If You’re On the List, You Won’t Be Getting In or Out of the Country

The No Fly List prohibits individuals on the list from boarding any commercial aircrafts for travel in or out of the United States; it was created after the attacks on 9/11 to prevent specific known or suspected terrorist threats. TSA Security

Obviously the easiest way to end up on the list is to be suspected of direct terrorist activity. How the government determines you to be a suspect of terrorist activity is unclear.  Reportedly anyone arrested or convicted for acts of terrorism, bombers, hostage takers, assassins, and associates of terror groups are among the list.  Frequent travel to certain countries will likely get you on the list as well.

Many critics argue non-violent political activists or social media users can get put on the list for things they say that the government deems worrisome. Others argue they were put on the list because they refused to be informants for the government.

Clerical errors are another way to get on the list; either by having a similar name or someone making a mistake when adding a name to the list. Those with warrants out for their arrest or suspicions of other criminal activity unrelated to terrorism have been known to be on the list as well.

Possible Due Process and Civil Liberties Violations

Scrutiny of the list began early on because no one really knows the exact process the government uses to add people to the list. The government maintains secrecy is necessary for national security. It definitely makes sense that a level of secrecy is needed, as you don’t want potential terrorists to be tipped off, but it’s a fine line to draw between national security and constitutional due process protections.

In 2005, TSA officials stated that at least 30,000 people had complained that their names were on the list and were only matched within the system because their names were an exact match to someone else. Passengers are not told when they book a ticket that their name has been flagged and don’t usually find out about it until they go to check in the day of their flight. Once they arrive and are told they can’t fly due to being on the list, they’re not going anywhere unless they can differentiate themselves and this leads to missed flights and a denial of boarding access all together.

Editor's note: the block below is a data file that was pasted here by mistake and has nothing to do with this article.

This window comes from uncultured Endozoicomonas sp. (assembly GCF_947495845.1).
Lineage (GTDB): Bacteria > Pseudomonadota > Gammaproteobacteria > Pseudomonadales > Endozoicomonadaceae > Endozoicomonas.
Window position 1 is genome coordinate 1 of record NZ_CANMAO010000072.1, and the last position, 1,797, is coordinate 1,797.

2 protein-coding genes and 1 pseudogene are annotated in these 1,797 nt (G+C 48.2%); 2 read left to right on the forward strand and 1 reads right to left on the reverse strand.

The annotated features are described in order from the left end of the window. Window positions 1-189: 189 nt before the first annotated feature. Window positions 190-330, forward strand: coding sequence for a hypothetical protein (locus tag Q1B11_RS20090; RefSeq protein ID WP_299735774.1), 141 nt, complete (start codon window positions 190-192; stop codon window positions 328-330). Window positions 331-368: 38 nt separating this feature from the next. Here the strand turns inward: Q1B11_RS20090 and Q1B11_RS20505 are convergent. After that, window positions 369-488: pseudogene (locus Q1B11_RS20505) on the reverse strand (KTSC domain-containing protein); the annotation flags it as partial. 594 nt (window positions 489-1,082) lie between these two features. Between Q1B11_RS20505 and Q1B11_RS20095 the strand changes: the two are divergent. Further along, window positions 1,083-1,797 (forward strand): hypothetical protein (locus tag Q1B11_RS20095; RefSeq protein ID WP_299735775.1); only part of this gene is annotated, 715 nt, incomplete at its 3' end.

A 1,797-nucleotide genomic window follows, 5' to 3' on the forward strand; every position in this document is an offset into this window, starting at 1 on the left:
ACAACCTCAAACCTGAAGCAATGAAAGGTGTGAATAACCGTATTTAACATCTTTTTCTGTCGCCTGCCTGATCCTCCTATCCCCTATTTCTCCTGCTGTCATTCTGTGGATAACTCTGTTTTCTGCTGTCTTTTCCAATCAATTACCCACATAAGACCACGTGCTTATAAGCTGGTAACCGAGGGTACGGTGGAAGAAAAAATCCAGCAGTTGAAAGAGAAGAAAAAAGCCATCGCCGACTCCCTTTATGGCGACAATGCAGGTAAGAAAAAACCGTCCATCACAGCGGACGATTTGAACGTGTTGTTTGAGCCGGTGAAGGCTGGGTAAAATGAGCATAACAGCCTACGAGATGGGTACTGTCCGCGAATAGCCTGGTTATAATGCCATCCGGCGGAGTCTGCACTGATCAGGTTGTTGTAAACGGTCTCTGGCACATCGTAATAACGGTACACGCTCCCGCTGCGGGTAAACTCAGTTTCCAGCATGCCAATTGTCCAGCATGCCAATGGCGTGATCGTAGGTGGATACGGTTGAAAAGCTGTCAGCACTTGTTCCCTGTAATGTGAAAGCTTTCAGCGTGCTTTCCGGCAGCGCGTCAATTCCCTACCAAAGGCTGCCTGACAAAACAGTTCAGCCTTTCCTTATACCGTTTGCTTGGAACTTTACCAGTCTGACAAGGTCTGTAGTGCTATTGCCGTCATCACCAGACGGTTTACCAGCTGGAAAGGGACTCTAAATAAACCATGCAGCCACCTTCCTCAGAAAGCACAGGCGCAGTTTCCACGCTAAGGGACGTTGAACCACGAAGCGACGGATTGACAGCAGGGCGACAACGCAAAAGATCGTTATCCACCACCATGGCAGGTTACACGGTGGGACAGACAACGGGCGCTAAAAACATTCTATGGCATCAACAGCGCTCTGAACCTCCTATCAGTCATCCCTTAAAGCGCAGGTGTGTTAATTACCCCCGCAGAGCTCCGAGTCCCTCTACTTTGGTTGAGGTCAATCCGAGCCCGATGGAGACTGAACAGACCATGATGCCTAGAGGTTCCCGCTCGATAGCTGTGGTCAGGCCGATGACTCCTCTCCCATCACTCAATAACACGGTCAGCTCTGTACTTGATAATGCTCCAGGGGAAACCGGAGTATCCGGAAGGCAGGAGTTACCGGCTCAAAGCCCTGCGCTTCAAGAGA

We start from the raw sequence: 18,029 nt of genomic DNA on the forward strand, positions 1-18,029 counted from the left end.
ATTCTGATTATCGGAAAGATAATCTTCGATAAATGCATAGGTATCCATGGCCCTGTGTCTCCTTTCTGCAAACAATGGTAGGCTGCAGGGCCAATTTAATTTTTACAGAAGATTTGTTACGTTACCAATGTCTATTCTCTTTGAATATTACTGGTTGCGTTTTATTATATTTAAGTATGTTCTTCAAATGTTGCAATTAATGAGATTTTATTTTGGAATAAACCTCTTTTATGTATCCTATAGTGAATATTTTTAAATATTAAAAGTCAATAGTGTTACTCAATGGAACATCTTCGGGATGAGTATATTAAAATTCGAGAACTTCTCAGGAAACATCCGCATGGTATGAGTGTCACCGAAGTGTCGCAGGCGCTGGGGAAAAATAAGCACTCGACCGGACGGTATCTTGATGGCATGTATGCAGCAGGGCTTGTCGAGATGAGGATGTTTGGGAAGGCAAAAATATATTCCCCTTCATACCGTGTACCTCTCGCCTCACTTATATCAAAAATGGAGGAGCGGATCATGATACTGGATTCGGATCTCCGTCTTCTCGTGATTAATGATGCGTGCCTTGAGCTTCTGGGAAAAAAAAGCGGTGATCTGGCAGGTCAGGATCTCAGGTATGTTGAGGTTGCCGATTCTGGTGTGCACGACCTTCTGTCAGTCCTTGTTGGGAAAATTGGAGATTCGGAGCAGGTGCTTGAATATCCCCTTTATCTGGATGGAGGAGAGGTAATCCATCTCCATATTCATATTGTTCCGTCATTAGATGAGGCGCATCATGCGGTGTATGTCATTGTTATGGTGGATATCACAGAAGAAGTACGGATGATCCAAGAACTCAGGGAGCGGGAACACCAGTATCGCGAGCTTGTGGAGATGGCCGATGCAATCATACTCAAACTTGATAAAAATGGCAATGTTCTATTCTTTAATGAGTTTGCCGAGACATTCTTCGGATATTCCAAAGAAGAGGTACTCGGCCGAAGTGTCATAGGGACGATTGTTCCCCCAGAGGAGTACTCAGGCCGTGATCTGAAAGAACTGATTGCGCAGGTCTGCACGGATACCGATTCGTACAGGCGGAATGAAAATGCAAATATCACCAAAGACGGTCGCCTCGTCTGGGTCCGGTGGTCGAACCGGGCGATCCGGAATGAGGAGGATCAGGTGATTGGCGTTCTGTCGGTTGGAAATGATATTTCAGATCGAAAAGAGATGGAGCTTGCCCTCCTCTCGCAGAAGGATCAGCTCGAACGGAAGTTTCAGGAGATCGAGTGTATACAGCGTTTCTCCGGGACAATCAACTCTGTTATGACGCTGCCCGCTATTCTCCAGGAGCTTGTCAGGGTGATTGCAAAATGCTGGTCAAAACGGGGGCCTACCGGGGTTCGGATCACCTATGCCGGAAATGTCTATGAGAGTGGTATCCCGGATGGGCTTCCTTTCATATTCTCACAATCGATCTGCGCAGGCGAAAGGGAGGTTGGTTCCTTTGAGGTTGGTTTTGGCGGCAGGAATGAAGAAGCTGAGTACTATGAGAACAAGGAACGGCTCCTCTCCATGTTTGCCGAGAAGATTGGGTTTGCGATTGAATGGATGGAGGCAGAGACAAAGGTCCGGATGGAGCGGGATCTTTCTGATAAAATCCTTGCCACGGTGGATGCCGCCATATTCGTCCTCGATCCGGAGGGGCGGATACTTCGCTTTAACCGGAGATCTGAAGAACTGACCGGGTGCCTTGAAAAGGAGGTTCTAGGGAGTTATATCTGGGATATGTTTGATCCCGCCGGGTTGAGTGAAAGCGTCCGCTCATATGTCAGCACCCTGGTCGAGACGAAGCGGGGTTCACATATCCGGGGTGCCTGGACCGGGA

Obviously that’s a problem when a person that isn’t supposed to be on the list has a name that matches someone else. With such secrecy about the list, it’s hard to determine whether due process rights are being protected and whether the government is providing the proper means to get off the list if wrongfully put on it.

Getting Off the List Isn’t Easy

Critics argue it’s nearly impossible to get off the list once you’re on it. There is a procedure available for travelers who are delayed or denied boarding an aircraft. Travelers can complete an online application at the Department of Homeland Security website, which requires several identifying documents. Once reviewed, the traveler will be notified via letter whether any corrections of data information have been changed, but it doesn’t typically take a traveler’s name off the list and doesn’t usually provide a wealth of information.